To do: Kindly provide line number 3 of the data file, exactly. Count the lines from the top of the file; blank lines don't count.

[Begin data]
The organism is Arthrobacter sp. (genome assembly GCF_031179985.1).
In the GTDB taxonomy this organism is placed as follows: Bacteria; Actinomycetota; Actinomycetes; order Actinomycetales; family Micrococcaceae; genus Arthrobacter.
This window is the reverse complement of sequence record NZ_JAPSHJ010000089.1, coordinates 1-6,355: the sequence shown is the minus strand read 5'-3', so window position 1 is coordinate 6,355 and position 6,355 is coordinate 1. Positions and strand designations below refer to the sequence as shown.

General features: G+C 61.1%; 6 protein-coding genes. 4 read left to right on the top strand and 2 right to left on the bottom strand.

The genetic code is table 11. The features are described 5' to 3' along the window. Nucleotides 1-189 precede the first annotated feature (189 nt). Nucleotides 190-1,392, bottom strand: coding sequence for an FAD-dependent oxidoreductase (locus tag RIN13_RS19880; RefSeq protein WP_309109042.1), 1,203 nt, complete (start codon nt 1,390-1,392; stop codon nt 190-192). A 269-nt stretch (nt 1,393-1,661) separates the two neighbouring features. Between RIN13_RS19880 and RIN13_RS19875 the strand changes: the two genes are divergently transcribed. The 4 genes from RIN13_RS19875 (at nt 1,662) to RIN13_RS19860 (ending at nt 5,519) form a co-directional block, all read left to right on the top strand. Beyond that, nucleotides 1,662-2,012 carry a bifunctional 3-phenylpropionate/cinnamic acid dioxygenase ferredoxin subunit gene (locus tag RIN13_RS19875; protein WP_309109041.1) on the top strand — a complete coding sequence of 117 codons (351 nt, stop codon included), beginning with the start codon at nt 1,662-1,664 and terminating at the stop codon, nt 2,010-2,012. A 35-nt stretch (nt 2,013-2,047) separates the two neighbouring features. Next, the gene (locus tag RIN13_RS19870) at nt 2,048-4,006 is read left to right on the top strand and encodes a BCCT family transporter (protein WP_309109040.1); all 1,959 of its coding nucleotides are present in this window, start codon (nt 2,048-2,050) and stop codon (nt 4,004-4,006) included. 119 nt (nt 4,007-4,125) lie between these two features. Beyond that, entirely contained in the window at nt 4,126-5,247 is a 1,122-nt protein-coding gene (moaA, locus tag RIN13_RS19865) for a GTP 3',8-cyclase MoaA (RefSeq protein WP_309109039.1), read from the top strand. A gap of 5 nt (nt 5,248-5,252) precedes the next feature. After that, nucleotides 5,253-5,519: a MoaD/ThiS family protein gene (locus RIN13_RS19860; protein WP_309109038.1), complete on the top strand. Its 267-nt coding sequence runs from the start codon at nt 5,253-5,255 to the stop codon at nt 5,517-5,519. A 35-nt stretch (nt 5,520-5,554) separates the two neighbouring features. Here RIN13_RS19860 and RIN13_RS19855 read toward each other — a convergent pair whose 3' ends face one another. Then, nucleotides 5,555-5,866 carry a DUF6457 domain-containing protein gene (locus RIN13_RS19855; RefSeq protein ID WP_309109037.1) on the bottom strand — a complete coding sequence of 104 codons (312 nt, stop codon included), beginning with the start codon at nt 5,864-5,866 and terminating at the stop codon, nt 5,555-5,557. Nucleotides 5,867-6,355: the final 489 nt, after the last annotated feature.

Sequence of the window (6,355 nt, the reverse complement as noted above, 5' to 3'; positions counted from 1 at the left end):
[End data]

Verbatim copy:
This window is the reverse complement of sequence record NZ_JAPSHJ010000089.1, coordinates 1-6,355: the sequence shown is the minus strand read 5'-3', so window position 1 is coordinate 6,355 and position 6,355 is coordinate 1. Positions and strand designations below refer to the sequence as shown.